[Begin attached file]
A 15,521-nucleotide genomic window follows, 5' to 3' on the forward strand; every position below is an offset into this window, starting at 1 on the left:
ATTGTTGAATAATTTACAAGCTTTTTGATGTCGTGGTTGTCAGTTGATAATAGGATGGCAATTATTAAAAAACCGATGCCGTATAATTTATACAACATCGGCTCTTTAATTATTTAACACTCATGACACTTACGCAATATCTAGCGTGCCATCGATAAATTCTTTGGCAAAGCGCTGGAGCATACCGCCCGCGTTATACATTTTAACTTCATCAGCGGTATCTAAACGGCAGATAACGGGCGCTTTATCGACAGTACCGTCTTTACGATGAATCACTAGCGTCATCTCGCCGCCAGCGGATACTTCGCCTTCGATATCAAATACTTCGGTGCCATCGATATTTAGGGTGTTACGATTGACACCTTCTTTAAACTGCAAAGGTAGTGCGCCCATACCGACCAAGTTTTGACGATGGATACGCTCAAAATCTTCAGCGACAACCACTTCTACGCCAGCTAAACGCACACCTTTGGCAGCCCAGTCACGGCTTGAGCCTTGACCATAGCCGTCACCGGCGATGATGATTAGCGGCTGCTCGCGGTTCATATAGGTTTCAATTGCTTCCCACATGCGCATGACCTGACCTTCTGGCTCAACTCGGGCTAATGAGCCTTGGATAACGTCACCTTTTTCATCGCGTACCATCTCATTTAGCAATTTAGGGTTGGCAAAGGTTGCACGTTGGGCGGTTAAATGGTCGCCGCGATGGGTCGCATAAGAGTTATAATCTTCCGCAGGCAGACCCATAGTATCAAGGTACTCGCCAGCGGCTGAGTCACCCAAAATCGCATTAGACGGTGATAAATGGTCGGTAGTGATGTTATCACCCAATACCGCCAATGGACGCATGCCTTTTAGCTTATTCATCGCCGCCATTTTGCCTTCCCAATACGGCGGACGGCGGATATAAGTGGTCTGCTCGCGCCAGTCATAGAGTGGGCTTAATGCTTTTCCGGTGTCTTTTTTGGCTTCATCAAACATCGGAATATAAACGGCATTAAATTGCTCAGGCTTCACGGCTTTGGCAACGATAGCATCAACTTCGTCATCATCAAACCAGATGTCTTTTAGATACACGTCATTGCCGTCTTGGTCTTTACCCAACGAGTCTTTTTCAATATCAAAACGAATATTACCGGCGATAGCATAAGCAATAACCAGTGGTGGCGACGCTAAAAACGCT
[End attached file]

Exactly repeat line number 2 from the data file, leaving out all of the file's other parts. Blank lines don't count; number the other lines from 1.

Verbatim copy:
ATTGTTGAATAATTTACAAGCTTTTTGATGTCGTGGTTGTCAGTTGATAATAGGATGGCAATTATTAAAAAACCGATGCCGTATAATTTATACAACATCGGCTCTTTAATTATTTAACACTCATGACACTTACGCAATATCTAGCGTGCCATCGATAAATTCTTTGGCAAAGCGCTGGAGCATACCGCCCGCGTTATACATTTTAACTTCATCAGCGGTATCTAAACGGCAGATAACGGGCGCTTTATCGACAGTACCGTCTTTACGATGAATCACTAGCGTCATCTCGCCGCCAGCGGATACTTCGCCTTCGATATCAAATACTTCGGTGCCATCGATATTTAGGGTGTTACGATTGACACCTTCTTTAAACTGCAAAGGTAGTGCGCCCATACCGACCAAGTTTTGACGATGGATACGCTCAAAATCTTCAGCGACAACCACTTCTACGCCAGCTAAACGCACACCTTTGGCAGCCCAGTCACGGCTTGAGCCTTGACCATAGCCGTCACCGGCGATGATGATTAGCGGCTGCTCGCGGTTCATATAGGTTTCAATTGCTTCCCACATGCGCATGACCTGACCTTCTGGCTCAACTCGGGCTAATGAGCCTTGGATAACGTCACCTTTTTCATCGCGTACCATCTCATTTAGCAATTTAGGGTTGGCAAAGGTTGCACGTTGGGCGGTTAAATGGTCGCCGCGATGGGTCGCATAAGAGTTATAATCTTCCGCAGGCAGACCCATAGTATCAAGGTACTCGCCAGCGGCTGAGTCACCCAAAATCGCATTAGACGGTGATAAATGGTCGGTAGTGATGTTATCACCCAATACCGCCAATGGACGCATGCCTTTTAGCTTATTCATCGCCGCCATTTTGCCTTCCCAATACGGCGGACGGCGGATATAAGTGGTCTGCTCGCGCCAGTCATAGAGTGGGCTTAATGCTTTTCCGGTGTCTTTTTTGGCTTCATCAAACATCGGAATATAAACGGCATTAAATTGCTCAGGCTTCACGGCTTTGGCAACGATAGCATCAACTTCGTCATCATCAAACCAGATGTCTTTTAGATACACGTCATTGCCGTCTTGGTCTTTACCCAACGAGTCTTTTTCAATATCAAAACGAATATTACCGGCGATAGCATAAGCAATAACCAGTGGTGGCGACGCTAAAAACGCT